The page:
Thinking About Competing in a Bikini Competition?
If you’ve been contemplating entering a bikini competition, remember that there is no time like the present! Once you have decided to compete in your first bikini competition, you probably have many questions. Hopefully, this will answer some of the questions you may be having regarding bikini competitions and get you pumped to get started!
What is a bikini competition?
Let’s make this clear. A bikini competition at a bodybuilding show is not the same as a bikini competition at a bar. At a bar, your outcome is determined by how riled you get the crowd to cheer for you. A bikini competition at a bodybuilding show is more sophisticated, where your beauty and elegance are judged in different categories. Your reward can be a variety of things, depending on the certain competition. Some awards can include earning a Pro Card, cash, or qualifying for that special show you had been dreaming about. The latter is more respectable as to preparation such as suit & jewelry selection, meal planning, and goal achievement. A bikini competition requires dedication and capital. It’s a competition that requires a budget which your coach can sit down with you and determine if this is the right time for you. Also, take the time to research the different organizations you will compete in. Make sure their philosophy/bylaws fit your values. Do they have shows near you? Do you have to travel? These are important questions to ask yourself before selecting your first show. If you are at loss, ask other competitors. Athletes love to share their experiences, good or bad, with a newcomer. It’s a part of the game.
How long does it take to train for one of these competitions?
It depends on your fitness level but 12 to 16 weeks is the average time it takes to prepare for a show. Why so long? It takes time to lose body fat and shape your body. You didn’t gain weight overnight and you are certainly not going to lose it overnight either. A pound to two pounds loss a week is normal and healthy, especially for a female. Your first show is not going to be easy. Why? Because you are no longer able to grab a candy bar or snack that makes you automatically feel better, especially when you are about to cycle. There are a lot of emotional changes that will take place during the 12 to 16 week period. And this is NORMAL. If you have a partner or loved one close to you, I suggest you speak to them and ask them to find a hobby to keep them busy. Request for their support, understanding, and love.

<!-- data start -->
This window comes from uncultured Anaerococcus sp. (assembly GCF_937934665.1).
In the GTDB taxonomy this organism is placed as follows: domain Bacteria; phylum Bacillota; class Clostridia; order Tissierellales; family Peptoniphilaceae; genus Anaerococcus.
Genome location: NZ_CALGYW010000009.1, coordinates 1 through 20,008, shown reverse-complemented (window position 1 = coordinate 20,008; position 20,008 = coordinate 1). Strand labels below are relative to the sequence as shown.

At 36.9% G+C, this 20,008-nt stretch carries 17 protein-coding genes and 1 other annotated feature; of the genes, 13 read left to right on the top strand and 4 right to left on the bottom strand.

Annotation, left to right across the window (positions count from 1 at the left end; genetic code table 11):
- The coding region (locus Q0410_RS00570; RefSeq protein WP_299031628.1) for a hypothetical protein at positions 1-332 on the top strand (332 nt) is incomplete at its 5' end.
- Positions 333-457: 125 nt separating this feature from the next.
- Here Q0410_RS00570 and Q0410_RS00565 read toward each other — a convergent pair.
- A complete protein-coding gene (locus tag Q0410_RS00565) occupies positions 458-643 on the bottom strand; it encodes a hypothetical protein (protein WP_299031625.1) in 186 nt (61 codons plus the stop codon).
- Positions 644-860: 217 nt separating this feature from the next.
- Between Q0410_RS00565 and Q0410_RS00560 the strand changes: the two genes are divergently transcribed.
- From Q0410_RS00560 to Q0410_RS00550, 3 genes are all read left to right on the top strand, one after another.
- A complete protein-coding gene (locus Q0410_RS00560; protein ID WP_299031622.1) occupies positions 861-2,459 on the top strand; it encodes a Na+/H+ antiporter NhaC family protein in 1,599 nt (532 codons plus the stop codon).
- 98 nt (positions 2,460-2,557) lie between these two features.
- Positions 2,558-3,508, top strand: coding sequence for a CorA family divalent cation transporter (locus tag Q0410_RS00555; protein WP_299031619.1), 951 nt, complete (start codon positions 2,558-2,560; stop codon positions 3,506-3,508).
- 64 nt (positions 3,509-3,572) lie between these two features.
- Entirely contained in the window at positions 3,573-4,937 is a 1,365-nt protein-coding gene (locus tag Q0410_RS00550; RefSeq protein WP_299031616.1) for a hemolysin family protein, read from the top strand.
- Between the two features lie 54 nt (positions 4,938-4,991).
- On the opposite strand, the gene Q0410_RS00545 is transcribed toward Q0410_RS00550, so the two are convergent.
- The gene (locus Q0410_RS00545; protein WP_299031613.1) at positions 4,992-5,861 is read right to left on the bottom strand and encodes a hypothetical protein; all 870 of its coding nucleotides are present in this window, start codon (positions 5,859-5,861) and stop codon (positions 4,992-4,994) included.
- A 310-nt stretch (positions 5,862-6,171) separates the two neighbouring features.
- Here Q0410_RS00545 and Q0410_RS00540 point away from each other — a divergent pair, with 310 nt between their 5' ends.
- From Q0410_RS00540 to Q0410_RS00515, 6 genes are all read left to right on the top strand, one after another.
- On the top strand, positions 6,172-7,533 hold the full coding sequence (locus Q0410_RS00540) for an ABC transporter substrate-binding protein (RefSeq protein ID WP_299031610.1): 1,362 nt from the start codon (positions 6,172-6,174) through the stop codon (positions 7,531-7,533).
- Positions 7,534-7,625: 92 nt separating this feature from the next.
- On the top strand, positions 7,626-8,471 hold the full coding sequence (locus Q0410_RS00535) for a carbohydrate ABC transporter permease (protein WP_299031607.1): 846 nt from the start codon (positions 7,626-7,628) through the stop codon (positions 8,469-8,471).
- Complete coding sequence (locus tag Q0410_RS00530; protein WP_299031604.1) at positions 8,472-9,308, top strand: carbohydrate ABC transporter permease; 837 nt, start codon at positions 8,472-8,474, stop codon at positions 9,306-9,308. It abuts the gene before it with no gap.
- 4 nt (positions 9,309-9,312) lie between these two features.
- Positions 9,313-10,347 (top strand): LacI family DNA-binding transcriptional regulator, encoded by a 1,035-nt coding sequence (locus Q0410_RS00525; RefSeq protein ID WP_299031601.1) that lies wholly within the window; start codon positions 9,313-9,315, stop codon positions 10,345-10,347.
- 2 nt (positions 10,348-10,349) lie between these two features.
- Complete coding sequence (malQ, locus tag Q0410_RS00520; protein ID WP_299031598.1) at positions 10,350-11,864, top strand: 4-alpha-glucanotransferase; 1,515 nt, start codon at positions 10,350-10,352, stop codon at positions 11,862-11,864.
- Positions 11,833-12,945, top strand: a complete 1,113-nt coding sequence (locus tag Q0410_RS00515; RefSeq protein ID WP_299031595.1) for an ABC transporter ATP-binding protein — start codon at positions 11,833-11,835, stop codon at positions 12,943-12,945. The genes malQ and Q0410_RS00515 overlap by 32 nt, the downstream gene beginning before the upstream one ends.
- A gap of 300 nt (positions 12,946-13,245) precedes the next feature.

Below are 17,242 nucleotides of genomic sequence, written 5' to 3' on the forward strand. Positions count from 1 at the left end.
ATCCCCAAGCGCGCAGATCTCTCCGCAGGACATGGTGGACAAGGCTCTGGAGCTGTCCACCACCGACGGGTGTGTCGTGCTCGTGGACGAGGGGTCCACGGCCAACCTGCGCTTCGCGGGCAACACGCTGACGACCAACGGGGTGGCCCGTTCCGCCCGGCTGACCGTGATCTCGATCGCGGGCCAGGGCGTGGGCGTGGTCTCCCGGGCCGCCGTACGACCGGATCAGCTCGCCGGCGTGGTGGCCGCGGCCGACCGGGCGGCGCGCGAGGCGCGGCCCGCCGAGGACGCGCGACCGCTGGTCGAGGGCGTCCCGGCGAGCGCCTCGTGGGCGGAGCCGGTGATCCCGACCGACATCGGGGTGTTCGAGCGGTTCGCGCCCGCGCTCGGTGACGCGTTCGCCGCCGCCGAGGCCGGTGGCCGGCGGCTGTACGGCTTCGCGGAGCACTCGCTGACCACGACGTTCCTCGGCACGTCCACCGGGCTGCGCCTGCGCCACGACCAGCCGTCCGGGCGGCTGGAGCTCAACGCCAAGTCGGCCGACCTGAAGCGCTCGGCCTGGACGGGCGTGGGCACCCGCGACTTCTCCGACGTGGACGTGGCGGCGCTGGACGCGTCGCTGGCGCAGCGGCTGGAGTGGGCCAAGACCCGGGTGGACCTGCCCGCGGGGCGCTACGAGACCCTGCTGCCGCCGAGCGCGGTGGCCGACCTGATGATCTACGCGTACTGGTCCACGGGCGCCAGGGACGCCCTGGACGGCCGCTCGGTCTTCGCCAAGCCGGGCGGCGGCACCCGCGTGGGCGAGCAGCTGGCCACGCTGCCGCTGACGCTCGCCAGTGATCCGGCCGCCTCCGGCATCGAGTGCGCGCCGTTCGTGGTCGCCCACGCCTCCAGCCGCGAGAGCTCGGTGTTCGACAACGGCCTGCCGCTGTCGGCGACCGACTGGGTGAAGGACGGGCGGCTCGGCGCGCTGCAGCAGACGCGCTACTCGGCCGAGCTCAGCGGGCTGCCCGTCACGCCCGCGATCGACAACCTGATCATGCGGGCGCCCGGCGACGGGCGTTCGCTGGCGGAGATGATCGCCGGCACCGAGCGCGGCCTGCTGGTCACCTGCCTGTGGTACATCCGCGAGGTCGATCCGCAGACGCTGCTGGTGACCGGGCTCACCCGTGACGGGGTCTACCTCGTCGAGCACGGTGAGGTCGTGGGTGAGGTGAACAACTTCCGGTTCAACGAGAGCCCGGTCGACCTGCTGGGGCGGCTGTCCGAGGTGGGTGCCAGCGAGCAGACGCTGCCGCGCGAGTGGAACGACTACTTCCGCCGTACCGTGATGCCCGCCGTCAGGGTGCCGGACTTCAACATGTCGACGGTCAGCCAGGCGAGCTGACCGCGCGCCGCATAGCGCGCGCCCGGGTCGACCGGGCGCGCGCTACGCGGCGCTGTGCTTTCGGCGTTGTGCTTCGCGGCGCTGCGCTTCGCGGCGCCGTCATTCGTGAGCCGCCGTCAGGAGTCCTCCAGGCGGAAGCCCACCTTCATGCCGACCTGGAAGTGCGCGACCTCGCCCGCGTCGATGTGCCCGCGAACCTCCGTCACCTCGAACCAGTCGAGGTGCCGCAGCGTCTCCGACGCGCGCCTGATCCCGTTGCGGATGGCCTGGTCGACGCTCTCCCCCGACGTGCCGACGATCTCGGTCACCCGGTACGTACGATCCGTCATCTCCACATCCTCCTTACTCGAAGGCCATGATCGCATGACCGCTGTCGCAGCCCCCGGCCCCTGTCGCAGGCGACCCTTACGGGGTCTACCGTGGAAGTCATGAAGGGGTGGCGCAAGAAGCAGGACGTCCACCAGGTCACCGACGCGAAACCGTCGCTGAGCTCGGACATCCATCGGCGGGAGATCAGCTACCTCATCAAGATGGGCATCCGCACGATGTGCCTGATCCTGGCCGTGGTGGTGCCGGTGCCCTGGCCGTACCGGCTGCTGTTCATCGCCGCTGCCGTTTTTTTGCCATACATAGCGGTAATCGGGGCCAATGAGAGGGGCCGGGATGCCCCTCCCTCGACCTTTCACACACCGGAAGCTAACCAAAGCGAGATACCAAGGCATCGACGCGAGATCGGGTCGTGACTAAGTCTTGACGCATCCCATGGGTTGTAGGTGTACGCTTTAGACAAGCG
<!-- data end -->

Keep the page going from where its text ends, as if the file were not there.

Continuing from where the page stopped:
What workouts should you focus on and will they change when you get closer to the competition?
I would recommend hiring a trainer, a trainer that has “walked” the “talk”. There is something to be said of a trainer that also competes. He or she will not share a technique with you that has not worked on them. That’s impossible and it’s wrong. Interview your trainers. They should have at least stepped on stage once or twice. Ask them if their certification is current.
At first, your workouts will seem difficult. This is because you are training on a restricted amount of carbs and fat. Fasted cardio is not easy, especially 4 to 5 times a week. As time progresses, your workouts should become easier. Thirty-minute runs are replaced with thirty to twenty-minute walks. All the hard work has been done, now it’s time to step on stage.
What diet should you aspire to and does it change when getting closer to the competition?
Nutrition is the key. We both can be doing the same workout but eating differently. The athlete eating the cleanest will outperform on stage every time. Please do not take shortcuts. Hire a nutritionist or a coach that has years of experience creating meal plans. Your nutrition plan should be balanced. No banned substances are needed. Drink a minimum of 1 to 2 gallons of water per day and take your supplements.
Normally, a nutrition plan will start higher in calories. As the weeks progress, the calories will be reduced as well as your training. A good coach will follow up with you weekly or daily about your condition. This is not easy.